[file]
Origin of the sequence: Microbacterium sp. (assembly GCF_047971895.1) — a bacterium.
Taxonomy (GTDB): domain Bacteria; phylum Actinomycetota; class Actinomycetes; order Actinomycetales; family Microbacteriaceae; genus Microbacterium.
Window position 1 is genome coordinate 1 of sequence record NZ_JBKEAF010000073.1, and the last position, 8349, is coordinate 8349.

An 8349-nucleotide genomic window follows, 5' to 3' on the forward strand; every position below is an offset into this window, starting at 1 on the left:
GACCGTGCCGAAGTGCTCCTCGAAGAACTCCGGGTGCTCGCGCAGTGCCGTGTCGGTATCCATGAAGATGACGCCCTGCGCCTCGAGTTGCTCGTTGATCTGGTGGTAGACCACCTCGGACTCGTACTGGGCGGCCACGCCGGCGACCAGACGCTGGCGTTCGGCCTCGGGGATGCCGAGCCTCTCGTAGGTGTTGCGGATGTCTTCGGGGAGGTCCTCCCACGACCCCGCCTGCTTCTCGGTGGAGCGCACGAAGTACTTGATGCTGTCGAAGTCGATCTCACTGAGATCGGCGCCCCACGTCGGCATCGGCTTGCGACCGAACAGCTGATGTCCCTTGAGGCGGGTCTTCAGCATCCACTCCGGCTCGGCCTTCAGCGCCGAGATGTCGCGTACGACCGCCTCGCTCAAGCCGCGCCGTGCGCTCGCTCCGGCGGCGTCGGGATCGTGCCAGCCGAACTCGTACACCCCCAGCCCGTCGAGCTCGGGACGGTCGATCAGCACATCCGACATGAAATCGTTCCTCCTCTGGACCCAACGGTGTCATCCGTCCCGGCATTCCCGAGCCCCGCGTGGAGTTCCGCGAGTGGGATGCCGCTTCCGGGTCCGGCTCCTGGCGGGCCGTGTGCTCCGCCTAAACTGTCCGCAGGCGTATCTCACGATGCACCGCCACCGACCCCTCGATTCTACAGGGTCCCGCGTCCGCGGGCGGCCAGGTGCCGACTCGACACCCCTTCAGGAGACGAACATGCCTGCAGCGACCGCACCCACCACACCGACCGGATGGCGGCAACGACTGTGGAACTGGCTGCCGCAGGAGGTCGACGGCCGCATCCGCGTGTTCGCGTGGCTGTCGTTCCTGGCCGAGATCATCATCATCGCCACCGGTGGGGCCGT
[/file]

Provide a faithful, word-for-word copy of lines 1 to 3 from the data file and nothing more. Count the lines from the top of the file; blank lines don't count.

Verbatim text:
Origin of the sequence: Microbacterium sp. (assembly GCF_047971895.1) — a bacterium.
Taxonomy (GTDB): domain Bacteria; phylum Actinomycetota; class Actinomycetes; order Actinomycetales; family Microbacteriaceae; genus Microbacterium.
Window position 1 is genome coordinate 1 of sequence record NZ_JBKEAF010000073.1, and the last position, 8349, is coordinate 8349.